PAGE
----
Jakob Dylan’s first solo album, ‘Seeing Things,” is a humble sound. Its meaningful lyrics and soothing acoustic guitar make the album worth listening to and buying, driving the music along even when Dylan mistakenly crosses over to pop.

It is clear that Dylan’s departure from his group of talented musicians in The Wallflowers helped the singer-songwriter find his own sound. Dylan is more intimate with the listener in this album than in any of his previous works, as you can almost hear him performing right by your side.

Dylan’s solo album is a stark contrast to his father’s work. While Bob Dylan’s music rarely departed from folk or folk rock, Jakob Dylan’s album crosses into alternative rock and pop, although its roots are still in folk. Dylan’s voice has a light, characteristic, family accent to it, but with a more mellow touch overall a combination I truly enjoy.

The second track on ‘Seeing Things,” ‘Valley of the Low Sun,” is one of the best on the album. Dylan’s melodic voice leads the tune along, but the lyrics themselves are enough to give a listener pause.

Each verse of the song pictures two different scenes, from sea travelers to the battlefield, from the earth itself to a ‘beast” rising, ‘speaking in tongue.”

In the middle of the first verse, Dylan sings, ‘We bow down and worship these bandits and cowboys/ unable to hold their own guns; I know that soldiers are not paid to think/ but something is making us sick.” In the last verse, he sings, ‘Whatever we’ve taken does feel like heaven/ but baby we just look like hell.” Clearly, Dylan intends this song to send a powerful message.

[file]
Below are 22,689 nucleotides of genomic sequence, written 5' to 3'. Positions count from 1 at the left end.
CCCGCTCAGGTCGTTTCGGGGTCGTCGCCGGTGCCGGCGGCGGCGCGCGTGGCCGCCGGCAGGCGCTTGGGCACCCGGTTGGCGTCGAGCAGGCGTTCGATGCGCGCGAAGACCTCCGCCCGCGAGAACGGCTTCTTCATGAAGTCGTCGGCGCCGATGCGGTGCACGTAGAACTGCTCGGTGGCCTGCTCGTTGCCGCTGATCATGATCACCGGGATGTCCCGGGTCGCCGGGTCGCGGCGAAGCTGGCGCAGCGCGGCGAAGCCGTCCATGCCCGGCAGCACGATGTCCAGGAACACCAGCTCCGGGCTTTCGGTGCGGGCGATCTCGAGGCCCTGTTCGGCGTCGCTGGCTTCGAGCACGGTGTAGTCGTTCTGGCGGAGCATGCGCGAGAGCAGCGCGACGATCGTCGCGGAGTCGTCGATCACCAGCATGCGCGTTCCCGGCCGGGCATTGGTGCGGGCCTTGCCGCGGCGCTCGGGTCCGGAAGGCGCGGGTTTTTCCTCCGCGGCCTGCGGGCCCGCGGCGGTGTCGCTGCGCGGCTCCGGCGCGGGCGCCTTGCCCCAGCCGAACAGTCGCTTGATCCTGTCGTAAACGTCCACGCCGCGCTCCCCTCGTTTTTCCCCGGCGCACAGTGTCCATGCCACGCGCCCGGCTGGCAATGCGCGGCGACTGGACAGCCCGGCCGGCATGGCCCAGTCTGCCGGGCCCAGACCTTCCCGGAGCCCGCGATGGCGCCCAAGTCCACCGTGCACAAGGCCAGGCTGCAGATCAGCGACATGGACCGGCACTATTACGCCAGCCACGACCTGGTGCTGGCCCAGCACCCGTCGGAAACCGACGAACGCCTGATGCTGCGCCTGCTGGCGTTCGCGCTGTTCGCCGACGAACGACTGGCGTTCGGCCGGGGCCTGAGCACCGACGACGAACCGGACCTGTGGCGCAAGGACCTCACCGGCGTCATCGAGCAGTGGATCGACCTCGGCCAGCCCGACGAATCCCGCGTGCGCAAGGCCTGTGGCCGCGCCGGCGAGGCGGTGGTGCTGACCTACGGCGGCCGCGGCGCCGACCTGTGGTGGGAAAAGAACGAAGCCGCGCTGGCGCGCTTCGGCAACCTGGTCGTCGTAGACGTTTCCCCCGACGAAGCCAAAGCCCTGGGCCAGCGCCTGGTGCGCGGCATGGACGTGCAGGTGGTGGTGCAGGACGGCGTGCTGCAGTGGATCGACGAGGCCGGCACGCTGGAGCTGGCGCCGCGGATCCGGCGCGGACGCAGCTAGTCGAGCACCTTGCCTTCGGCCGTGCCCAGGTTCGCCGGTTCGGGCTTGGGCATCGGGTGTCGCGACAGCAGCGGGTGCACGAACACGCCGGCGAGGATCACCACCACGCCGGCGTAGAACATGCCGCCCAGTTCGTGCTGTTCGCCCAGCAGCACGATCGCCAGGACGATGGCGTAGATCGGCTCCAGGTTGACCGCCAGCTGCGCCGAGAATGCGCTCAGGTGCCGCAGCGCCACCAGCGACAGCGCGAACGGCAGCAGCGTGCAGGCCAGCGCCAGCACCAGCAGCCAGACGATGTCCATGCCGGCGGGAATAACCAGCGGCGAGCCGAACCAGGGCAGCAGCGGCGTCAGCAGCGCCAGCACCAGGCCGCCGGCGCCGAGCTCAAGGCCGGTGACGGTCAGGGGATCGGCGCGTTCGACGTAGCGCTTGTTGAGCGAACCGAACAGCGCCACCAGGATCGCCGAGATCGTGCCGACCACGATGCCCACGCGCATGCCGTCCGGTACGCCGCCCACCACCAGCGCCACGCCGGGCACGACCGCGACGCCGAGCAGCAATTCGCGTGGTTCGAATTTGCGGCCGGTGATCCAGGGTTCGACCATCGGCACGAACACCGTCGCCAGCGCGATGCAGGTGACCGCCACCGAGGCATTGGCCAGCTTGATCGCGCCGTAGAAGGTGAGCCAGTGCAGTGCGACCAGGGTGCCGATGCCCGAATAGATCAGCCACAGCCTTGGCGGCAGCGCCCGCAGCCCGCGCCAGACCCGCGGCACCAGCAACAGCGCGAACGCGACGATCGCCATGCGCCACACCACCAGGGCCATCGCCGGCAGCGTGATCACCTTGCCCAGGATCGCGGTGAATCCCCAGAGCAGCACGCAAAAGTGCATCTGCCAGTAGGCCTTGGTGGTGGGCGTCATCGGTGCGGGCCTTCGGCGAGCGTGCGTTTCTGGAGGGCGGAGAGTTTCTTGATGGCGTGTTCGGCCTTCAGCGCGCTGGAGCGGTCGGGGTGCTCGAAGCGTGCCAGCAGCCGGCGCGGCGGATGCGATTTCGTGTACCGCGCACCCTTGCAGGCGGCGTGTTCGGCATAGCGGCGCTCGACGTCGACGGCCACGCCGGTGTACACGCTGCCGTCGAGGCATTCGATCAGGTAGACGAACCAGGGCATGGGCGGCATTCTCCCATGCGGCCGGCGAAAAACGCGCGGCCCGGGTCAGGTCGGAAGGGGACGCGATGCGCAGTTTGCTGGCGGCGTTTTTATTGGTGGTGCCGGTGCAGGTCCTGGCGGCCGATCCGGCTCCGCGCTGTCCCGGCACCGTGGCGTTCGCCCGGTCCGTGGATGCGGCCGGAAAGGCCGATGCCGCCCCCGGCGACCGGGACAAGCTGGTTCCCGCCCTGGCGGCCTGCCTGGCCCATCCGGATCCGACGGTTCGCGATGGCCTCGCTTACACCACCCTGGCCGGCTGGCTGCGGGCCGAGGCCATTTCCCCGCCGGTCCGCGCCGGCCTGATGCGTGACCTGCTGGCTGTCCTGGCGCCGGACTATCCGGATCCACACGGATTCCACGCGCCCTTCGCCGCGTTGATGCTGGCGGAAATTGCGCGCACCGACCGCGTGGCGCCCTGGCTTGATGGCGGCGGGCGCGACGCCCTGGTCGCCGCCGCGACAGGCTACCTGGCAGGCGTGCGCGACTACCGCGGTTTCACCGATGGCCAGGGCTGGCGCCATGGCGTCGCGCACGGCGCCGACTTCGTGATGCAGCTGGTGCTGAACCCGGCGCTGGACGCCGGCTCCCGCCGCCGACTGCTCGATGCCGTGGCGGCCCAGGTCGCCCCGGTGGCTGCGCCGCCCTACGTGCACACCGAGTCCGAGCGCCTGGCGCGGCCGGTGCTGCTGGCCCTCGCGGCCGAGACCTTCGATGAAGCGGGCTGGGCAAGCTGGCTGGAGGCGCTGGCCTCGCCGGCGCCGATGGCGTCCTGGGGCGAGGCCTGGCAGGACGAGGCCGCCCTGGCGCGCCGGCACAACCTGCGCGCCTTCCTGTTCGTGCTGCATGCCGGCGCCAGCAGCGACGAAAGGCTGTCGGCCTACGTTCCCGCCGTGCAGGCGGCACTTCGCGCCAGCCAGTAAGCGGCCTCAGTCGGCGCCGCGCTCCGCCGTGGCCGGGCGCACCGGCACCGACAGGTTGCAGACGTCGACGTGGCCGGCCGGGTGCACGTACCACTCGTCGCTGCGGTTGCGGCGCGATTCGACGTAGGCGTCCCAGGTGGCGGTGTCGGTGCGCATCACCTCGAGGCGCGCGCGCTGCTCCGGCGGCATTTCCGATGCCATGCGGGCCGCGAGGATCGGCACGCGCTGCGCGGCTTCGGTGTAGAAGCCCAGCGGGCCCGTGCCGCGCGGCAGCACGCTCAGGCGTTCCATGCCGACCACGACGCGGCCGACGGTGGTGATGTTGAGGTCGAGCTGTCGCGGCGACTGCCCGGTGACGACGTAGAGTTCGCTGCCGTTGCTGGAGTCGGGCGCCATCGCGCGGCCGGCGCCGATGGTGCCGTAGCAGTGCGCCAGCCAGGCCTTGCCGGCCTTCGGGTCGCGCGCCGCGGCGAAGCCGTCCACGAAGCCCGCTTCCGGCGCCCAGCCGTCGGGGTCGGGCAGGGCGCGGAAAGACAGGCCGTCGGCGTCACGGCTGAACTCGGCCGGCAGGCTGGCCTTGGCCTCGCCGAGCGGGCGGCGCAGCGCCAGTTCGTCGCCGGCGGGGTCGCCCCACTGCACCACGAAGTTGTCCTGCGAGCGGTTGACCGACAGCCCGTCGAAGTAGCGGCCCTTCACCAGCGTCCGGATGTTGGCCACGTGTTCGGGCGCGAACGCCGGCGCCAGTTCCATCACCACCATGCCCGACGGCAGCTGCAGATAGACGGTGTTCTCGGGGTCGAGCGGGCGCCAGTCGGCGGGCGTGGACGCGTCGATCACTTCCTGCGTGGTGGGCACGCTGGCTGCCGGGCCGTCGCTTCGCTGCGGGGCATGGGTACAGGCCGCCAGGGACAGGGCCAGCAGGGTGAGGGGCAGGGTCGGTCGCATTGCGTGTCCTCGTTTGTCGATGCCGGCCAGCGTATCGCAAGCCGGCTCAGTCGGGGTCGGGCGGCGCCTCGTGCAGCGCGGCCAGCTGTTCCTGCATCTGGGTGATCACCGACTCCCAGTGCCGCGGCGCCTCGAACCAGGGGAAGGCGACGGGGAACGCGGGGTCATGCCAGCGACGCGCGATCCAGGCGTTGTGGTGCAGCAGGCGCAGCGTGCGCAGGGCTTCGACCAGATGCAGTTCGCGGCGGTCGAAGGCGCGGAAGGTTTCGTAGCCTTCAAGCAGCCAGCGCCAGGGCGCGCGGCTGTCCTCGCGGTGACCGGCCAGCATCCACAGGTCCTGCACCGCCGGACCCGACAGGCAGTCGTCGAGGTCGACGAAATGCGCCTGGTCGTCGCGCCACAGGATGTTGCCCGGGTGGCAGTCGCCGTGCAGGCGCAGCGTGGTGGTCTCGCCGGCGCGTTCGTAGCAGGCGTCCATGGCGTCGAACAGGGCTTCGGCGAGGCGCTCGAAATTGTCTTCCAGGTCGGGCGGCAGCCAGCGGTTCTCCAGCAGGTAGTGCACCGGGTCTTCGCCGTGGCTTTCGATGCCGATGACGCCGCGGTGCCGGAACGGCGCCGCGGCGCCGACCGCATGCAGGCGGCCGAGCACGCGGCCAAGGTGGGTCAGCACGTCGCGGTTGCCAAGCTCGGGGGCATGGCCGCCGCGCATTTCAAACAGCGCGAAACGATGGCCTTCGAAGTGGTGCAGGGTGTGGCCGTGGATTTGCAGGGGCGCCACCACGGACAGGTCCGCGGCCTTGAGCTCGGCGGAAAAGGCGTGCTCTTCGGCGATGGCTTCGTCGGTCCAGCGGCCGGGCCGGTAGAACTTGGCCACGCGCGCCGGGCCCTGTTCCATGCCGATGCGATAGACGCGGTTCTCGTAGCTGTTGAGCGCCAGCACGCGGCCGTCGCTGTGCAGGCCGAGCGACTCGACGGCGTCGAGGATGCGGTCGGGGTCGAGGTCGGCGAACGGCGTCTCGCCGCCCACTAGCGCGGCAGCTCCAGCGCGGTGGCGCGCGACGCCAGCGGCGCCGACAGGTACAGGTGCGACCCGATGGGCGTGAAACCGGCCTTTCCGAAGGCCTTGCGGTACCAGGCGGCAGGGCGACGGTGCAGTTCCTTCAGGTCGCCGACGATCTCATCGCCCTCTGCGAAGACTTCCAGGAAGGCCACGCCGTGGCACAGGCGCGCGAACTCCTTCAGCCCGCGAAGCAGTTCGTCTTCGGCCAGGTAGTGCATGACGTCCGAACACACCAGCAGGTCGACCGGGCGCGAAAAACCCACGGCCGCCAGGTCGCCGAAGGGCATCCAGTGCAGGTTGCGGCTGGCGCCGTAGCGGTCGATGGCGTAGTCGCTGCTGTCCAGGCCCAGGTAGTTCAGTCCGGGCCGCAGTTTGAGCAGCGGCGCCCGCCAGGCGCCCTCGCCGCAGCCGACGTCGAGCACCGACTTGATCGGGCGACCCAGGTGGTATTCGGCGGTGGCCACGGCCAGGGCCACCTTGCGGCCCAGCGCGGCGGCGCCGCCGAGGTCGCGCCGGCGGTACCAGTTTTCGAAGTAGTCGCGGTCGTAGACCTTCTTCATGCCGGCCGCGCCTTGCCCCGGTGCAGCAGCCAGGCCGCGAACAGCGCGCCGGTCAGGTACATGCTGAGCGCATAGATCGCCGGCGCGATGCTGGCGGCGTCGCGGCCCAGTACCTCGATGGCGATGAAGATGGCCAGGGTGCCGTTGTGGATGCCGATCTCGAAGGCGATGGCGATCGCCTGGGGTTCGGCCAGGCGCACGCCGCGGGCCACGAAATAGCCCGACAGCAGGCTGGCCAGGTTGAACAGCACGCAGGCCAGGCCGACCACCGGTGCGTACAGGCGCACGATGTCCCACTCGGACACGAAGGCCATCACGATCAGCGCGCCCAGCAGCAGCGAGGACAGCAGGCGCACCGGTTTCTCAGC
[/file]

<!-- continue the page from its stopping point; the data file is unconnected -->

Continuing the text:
‘I Told You I Couldn’t Stop,” the album’s sixth song, continues with the soothing tone, but is geared more toward pop than any other song on the album. But, once you get past the weak, riff-driven chorus, you hit Dylan’s thoughtful lyrics in all three verses and the song comes alive.

The song only references war once, but it is an obvious theme throughout the album, even disregarding ‘War is Kind,” the seventh song on ‘Seeing Things.”

‘Something Good This Way Comes” is one of the weakest songs on the album. It veers towards pop, with a quick guitar lick to open and repetitive, (relatively) thoughtless lyrics. The meaning of the song, however obscure some of the lyrics may be (e.g. ‘Collar up on my coat/ trucks are pulling in for the show/ grasshopper jumping the road/ kids they’re all running home/ “cause they know; something good this way comes”), is quite clear, but not very deep: something good this way comes.

‘On Up the Mountain,” on the other hand, is perhaps the most uplifting tune of the album, with an attractive riff and pleasant lyrics throughout. This piece does what ‘Something Good” only tried to do: it makes the listener feel better, stronger. Such manipulation of emotions is welcome and cannot be achieved by simpler songs like ‘Something Good This Way Comes.”

The album hit no. 24 on The Billboard 200 with 24,000 copies sold in its first week, although no songs were breakout singles. It was produced by Columbia Records co-president Rick Rubin, whom MTV calls ‘the most important producer of the last 20 years.”

The album is a tremendous compilation of deep tracks. As long as Dylan sticks to his strengths his lyrics and voice and stays away from pop, he’s sure to top the success he had with The Wallflowers with a bright solo career.

Epstein is a member of the class of 2010.



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